At this point, you can remove the LE from the cabinet. Bundle the cables and PC board at the left edge of the opening to remove the LE. I found that the LE was stuck in place, but there were no other fasteners to remove. after a few tugs and a prying motion, it broke loose.
Remove the foam cushion around the projection lens.
I depended on the excellent photos by VIDEOBRUCE at the start of the thread. This LE is different, but there are enough similarities.
The next step is to remove the lens from the LE. IMPORTANT: read BEFORE removing the lens.
The Lens is held to the LE by 3 screws; two on top and one under the mirror assembly.
BEFORE you remove the two top screws, photograph them and/or mark their position by scribing the housing so you can get the lens close to the position is was originally mounted. The holes are elongated and there is a lot of movement possible. Too much movement and your alighment task will be made more difficult (and maybe even impossible) once you get it back together.
You might want to tighten the top screws initially to freshen the imprint they make on the lens housing as they will be needed during reassembly.
Ths bottom screw is difficult to access. You will need a slender philips screwdriver with a 5 3/8 inch shank (min) to remove the screw. I didn't have one, so I ended up making one out of a piece of heavy wire from a 5 gallon bucket handle. I flattened the end with a hammer and ground it to fit one of the screws that I removed from the top (I wasn't smart enough to note the position of the screws before I removed the screws).
Once you have removed the 3 screws, the lens assembly can easily be removed from the LE. Note that there is a rubber dust gasket around the base of the lens because of the large clearance between the LE and the lens.
I hung a damp cloth over the opening to the MD chip to keep out dust that might be stirred up in the process.
I found the typical film shown in the photos at the beginning of the thread. It took me a while to get the right light on the lens to see the film, but there was a lot of and it was tough to remove.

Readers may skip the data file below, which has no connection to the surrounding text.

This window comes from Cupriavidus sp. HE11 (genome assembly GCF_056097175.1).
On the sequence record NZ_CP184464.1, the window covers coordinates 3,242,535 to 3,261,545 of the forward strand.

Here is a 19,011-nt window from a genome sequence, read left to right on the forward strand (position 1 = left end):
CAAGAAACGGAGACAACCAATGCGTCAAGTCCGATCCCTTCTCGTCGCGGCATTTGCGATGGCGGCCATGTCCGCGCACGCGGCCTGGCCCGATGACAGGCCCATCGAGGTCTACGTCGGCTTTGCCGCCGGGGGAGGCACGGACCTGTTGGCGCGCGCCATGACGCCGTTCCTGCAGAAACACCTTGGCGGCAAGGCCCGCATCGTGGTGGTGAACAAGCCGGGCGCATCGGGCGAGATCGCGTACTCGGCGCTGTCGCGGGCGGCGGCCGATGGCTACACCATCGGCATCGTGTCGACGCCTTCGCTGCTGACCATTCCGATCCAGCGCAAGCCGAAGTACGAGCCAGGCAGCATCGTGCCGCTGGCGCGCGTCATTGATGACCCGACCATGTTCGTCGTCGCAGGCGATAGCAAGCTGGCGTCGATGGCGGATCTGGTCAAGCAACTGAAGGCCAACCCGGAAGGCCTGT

I used a lens cleaning solution and lens tissues to lightly scrub the film off the lens. I must have made 6 or more passes with as many tissues. When it was clean, I used a microfiber cloth to polish the surface of the lens.
There is no iris to get in the way on this lens. The lens consists of two major lens and they can be separated by removing 4 small philips screws. I found the inner lens surface to be very clean, although I cleaned it anyway. Once the lens is separated, you can see the mirror. I happened to see a small particle on the surface of the mirror, so I used the microfiber cloth to pick it up with just the lightest touch with a corner of the cloth. If this is like camera mirrors, it is front-silvered and delicate; I was happy not to go any farther with it.
Once the lens is clean, make every effort to get it on the LE in the same position as before.
Before you put the LE back in the cabinet. Look at the alignment screws that are on the front of the LE under the plate. There are 3 hex studs that need a 4 mm socket to engage them and a 5 mm hex nut that needs a hex stud to loosen/tighten it. These are accessable from the front of the set.
Even if you are careful, the LE will likely to bave to be aligned after you put it back in place. The image on mine went up-hill from left to right a few degrees. It might have been acceptable, but it was noticable.